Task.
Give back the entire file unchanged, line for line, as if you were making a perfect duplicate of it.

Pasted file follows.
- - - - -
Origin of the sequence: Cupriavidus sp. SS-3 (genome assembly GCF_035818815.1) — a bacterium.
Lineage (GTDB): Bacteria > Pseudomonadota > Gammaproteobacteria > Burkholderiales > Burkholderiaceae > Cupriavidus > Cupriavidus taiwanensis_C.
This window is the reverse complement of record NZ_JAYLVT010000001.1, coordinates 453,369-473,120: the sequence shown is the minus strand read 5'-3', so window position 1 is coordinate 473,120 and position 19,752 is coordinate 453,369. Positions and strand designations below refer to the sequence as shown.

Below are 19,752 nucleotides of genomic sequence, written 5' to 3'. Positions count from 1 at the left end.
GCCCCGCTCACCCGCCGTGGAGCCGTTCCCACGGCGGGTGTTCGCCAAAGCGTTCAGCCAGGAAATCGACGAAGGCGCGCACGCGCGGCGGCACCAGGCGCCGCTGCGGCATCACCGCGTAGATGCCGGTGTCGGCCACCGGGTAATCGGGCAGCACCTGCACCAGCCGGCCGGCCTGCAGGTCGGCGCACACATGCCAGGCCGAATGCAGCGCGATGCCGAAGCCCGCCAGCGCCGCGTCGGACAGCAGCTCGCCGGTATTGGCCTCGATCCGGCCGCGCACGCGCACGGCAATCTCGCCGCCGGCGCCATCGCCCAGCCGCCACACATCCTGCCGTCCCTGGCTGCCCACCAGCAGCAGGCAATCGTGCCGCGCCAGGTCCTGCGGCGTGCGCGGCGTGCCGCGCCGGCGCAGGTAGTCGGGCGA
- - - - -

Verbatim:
Origin of the sequence: Cupriavidus sp. SS-3 (genome assembly GCF_035818815.1) — a bacterium.
Lineage (GTDB): Bacteria > Pseudomonadota > Gammaproteobacteria > Burkholderiales > Burkholderiaceae > Cupriavidus > Cupriavidus taiwanensis_C.
This window is the reverse complement of record NZ_JAYLVT010000001.1, coordinates 453,369-473,120: the sequence shown is the minus strand read 5'-3', so window position 1 is coordinate 473,120 and position 19,752 is coordinate 453,369. Positions and strand designations below refer to the sequence as shown.

Below are 19,752 nucleotides of genomic sequence, written 5' to 3'. Positions count from 1 at the left end.
GCCCCGCTCACCCGCCGTGGAGCCGTTCCCACGGCGGGTGTTCGCCAAAGCGTTCAGCCAGGAAATCGACGAAGGCGCGCACGCGCGGCGGCACCAGGCGCCGCTGCGGCATCACCGCGTAGATGCCGGTGTCGGCCACCGGGTAATCGGGCAGCACCTGCACCAGCCGGCCGGCCTGCAGGTCGGCGCACACATGCCAGGCCGAATGCAGCGCGATGCCGAAGCCCGCCAGCGCCGCGTCGGACAGCAGCTCGCCGGTATTGGCCTCGATCCGGCCGCGCACGCGCACGGCAATCTCGCCGCCGGCGCCATCGCCCAGCCGCCACACATCCTGCCGTCCCTGGCTGCCCACCAGCAGCAGGCAATCGTGCCGCGCCAGGTCCTGCGGCGTGCGCGGCGTGCCGCGCCGGCGCAGGTAGTCGGGCGA